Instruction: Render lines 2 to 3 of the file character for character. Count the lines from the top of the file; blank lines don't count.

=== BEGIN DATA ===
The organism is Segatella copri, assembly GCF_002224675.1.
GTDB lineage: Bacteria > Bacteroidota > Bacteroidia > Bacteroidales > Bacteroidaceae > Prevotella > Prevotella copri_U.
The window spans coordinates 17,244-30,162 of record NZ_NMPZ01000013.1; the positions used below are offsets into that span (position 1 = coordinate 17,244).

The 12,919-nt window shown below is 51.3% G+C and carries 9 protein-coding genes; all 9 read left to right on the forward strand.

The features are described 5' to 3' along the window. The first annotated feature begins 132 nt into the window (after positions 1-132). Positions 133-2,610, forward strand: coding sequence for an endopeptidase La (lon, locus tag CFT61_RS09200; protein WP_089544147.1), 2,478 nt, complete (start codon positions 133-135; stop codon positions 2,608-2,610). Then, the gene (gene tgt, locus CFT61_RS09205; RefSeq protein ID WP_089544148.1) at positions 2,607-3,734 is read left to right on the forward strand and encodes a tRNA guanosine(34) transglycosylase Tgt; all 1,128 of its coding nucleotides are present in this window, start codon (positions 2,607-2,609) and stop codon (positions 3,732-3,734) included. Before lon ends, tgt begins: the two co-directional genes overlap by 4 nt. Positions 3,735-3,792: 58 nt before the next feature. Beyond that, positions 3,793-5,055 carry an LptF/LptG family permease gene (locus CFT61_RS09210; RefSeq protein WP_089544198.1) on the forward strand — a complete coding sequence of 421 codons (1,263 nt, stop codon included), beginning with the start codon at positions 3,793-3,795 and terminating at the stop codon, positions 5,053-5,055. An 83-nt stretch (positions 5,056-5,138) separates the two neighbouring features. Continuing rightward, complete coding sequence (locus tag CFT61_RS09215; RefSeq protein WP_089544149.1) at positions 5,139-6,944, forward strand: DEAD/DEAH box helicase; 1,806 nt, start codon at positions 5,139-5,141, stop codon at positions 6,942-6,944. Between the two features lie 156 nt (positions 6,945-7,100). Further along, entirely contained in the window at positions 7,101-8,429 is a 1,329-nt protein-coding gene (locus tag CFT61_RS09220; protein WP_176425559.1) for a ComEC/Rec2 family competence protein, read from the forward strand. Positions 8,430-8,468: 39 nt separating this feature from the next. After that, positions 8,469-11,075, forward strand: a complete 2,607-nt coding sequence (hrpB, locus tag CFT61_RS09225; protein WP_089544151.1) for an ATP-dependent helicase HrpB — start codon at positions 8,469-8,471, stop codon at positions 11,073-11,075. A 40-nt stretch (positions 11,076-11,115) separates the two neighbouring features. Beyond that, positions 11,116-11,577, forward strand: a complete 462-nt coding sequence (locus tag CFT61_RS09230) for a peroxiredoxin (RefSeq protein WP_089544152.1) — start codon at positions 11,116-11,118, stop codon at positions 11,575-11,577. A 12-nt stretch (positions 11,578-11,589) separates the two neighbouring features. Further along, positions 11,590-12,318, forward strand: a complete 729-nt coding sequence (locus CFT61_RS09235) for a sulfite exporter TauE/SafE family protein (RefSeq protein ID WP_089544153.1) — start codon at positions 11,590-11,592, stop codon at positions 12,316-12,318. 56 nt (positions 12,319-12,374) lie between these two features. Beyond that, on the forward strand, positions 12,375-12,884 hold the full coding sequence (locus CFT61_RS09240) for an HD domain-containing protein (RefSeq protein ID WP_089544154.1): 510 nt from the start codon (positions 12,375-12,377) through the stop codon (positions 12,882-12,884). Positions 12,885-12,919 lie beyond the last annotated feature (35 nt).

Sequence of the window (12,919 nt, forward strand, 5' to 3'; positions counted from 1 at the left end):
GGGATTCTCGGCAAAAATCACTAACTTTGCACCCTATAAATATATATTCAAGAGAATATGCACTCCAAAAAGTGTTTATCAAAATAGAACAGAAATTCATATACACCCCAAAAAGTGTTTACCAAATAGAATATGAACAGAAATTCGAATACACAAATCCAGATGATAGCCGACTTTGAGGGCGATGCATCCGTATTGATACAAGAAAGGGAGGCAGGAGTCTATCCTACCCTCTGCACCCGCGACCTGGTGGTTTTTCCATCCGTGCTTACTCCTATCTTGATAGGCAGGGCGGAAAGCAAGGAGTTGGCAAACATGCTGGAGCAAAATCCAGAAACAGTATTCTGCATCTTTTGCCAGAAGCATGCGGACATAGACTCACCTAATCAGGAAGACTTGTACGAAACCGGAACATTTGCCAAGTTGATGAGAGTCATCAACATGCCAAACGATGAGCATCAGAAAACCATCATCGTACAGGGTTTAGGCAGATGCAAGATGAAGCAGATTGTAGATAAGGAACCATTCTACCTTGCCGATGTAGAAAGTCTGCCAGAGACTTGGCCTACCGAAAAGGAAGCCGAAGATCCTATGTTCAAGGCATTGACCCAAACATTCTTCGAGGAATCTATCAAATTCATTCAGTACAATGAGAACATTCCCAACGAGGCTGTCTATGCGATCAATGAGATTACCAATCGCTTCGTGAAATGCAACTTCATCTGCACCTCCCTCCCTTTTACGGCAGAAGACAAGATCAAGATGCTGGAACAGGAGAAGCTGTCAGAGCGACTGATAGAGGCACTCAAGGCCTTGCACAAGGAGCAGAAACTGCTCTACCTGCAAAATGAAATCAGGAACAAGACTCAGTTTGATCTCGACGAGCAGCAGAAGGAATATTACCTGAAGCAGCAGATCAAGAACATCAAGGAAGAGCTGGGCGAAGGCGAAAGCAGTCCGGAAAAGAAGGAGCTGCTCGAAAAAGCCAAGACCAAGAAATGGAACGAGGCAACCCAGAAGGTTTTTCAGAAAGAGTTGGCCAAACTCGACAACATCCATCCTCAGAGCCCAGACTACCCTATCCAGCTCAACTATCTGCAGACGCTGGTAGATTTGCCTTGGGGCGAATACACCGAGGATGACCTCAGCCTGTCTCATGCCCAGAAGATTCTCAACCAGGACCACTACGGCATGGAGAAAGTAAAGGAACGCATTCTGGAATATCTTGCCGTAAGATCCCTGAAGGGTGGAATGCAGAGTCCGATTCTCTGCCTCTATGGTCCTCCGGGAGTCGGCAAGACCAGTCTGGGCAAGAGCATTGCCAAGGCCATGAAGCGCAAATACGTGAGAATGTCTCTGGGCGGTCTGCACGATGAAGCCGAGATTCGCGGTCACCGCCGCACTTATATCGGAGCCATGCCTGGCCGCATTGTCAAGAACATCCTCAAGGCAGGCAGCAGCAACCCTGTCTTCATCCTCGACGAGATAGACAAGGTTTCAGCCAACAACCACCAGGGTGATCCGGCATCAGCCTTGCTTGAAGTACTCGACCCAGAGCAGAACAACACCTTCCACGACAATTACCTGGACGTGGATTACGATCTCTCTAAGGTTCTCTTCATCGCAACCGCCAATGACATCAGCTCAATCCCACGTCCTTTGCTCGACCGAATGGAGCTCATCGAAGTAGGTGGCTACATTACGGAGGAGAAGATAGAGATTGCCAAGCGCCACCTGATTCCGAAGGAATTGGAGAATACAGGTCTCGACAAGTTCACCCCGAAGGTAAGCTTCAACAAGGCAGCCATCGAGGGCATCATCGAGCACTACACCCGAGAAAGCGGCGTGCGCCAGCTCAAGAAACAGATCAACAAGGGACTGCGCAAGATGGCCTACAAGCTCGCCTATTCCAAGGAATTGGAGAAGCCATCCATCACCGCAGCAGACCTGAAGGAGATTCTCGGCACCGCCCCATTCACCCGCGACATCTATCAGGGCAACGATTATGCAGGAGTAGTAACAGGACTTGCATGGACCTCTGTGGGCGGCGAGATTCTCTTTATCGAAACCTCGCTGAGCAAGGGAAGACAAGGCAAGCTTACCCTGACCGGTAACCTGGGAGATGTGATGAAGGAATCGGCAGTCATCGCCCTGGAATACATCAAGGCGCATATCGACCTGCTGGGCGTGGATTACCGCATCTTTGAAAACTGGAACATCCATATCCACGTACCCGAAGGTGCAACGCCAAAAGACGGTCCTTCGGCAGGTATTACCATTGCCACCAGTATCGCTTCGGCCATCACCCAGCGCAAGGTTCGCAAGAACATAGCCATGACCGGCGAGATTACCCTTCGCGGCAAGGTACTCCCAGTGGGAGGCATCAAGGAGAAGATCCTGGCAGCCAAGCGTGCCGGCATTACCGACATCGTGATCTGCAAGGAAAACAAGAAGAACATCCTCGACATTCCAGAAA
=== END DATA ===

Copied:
GTDB lineage: Bacteria > Bacteroidota > Bacteroidia > Bacteroidales > Bacteroidaceae > Prevotella > Prevotella copri_U.
The window spans coordinates 17,244-30,162 of record NZ_NMPZ01000013.1; the positions used below are offsets into that span (position 1 = coordinate 17,244).